Carl Frank Szuba, 73, advocate for disabled in Anne Arundel Co.

Carl Frank Szuba, who for more than 30 years headed programs and fund raising for the disabled in Anne Arundel County, died Friday morning of cancer at his home in Riviera Beach. He was 73.

In 1968, Mr. Szuba's youngest son, Robert, was born with Down syndrome. The event propelled Mr. Szuba into projects supporting the mentally and physically disabled for the rest of his life. In that time, he raised more than $100,000 for Providence Center, a special-education school in Arnold, and for the Anne Arundel County Association of Retarded Citizens.


"Sometimes he was like a bull in a china shop, but you had to like him because he was absolutely so dedicated," said Lorraine Sheehan, a Providence Center board member and past president of the Anne Arundel County Association for Retarded Citizens. "I can't tell you how much he raised - not in $100,000 contributions, but a nickel and a dollar at a time."

A favorite event he organized was an annual Polka Party fund-raiser. The event, which marked its 30th anniversary last year, draws hundreds of people, including many from out of state. But he spearheaded smaller efforts, too, such as the placement of a model dinosaur inside a Glen Burnie Wal-Mart to lure contributions of loose change.


Mr. Szuba was instrumental in establishing a respite care home for disabled young adults in Linthicum. The home allowed families to take a break and leave a disabled child in the hands of competent caregivers for a day or two.

At an Anne Arundel County budget meeting in 1991, Mr. Szuba provided a startling contrast to the scores of others who showed up to ask for money or fire off criticism at officials, according to an article in The Sun. Stepping up to the microphone, he described how the county Parks and Recreation Department was struggling to find money for a bus lift. He then presented county officials with $1,000 toward a wheelchair ramp and "to keep the bus going."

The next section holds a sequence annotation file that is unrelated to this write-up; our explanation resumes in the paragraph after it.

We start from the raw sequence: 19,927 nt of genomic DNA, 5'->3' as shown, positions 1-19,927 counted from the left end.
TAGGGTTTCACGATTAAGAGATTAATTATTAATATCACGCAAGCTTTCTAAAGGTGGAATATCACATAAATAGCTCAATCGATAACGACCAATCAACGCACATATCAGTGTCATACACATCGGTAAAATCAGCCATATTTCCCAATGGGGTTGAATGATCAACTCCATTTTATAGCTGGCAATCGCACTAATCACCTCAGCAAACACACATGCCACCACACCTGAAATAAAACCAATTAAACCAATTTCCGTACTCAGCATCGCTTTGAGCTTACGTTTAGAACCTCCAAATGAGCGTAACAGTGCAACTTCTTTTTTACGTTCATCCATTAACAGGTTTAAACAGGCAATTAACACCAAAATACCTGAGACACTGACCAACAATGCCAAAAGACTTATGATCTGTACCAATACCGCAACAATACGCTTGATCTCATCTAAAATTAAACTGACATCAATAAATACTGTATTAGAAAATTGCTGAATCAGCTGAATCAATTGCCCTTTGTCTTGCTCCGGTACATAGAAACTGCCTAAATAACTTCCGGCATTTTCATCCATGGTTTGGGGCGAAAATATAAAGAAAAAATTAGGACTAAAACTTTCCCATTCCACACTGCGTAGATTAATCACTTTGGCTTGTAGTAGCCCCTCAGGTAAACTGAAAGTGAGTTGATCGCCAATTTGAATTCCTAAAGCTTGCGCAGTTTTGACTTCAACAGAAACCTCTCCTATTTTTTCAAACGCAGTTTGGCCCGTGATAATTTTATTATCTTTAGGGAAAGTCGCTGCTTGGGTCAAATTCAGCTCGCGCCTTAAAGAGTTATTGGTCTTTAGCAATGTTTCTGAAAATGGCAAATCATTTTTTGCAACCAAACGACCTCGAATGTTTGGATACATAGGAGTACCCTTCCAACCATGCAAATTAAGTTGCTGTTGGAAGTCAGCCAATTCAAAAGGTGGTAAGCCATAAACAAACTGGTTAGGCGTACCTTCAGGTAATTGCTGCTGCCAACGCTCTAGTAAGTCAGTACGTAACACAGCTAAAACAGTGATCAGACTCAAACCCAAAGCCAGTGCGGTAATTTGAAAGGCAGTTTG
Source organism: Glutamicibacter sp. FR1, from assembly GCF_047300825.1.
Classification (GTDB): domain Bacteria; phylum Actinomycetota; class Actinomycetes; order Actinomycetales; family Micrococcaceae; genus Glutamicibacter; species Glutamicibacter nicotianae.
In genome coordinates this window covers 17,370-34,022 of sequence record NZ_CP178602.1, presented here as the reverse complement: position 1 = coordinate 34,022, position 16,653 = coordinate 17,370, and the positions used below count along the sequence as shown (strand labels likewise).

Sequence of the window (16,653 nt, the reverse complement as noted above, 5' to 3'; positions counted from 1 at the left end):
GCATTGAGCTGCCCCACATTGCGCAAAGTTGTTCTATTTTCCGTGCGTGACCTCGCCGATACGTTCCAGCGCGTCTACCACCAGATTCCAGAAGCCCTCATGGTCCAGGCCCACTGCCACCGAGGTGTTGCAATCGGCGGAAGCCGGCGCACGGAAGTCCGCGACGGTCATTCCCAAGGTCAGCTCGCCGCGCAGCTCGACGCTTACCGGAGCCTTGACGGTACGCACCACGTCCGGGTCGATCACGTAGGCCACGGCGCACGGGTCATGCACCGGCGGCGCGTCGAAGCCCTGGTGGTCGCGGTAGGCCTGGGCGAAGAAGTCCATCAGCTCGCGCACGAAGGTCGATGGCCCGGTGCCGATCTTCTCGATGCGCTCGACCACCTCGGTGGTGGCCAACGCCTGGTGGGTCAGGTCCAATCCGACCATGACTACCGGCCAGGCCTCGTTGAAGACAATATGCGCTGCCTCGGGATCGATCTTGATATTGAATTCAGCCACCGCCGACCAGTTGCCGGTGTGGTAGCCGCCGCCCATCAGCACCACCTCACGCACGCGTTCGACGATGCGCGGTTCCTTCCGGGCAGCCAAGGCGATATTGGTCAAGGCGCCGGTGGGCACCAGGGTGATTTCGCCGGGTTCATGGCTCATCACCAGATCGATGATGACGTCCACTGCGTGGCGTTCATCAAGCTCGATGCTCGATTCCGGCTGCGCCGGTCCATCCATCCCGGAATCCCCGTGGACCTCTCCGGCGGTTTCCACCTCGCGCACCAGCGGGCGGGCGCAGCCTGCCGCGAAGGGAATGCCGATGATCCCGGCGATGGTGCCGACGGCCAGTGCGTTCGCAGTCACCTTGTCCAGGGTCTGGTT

He tried to say more about the needs of the disabled. But his voice choked with emotion, so he apologized and returned to his seat as the room filled with applause.

His efforts earned him the gratitude of many. In 1988, Rep. Tom McMillen saw to it that Mr. Szuba was recognized in the Congressional Record for his work. Maxwell House coffee named him one of its 100 "Real Heroes" during a ceremony in Nashville, Tenn., in 1992. And he received a Governor's Citation for his work from Gov. Parris N. Glendening in 1996.

Mr. Szuba was born in Baltimore and attended Southern High School.

He worked as a crane operator with the B&O; Railroad, and served as union shop steward of the International Brotherhood of Electrical Workers, retiring in 1988 after 37 years. In addition, he worked for 24 years as a part-time deputy for the Anne Arundel County Sheriff's Office, a position he retired from in 1988.

A funeral Mass will be offered at 9 a.m. tomorrow at St. Athanasius Roman Catholic Church in Curtis Bay.

Mr. Szuba is survived by his wife of 52 years, Doris Lorraine Johnson Szuba; four sons, Michael Szuba and Francis Szuba, both of Pasadena, and Carl J. Szuba and Robert Szuba, both of Riviera Beach; two daughters, Barbara Fischer of North Attleboro, Mass., and Rosemarie Collins of Linthicum; two brothers, Gilbert Szuba of Riviera Beach and Joseph Shuba of Brooklyn; three sisters, Mary Szwabowski of Brooklyn Park, Helen Jarkiewicz of Linthicum and Bernadine Lopez of Laurel; eleven grandchildren; and two great-grandchildren.


Contributions may be made to Providence Center in Arnold, the St. Athanasius Remodeling Fund at St. Athanasius Roman Catholic Church in Curtis Bay, or Hospice of the Chesapeake in Millersville.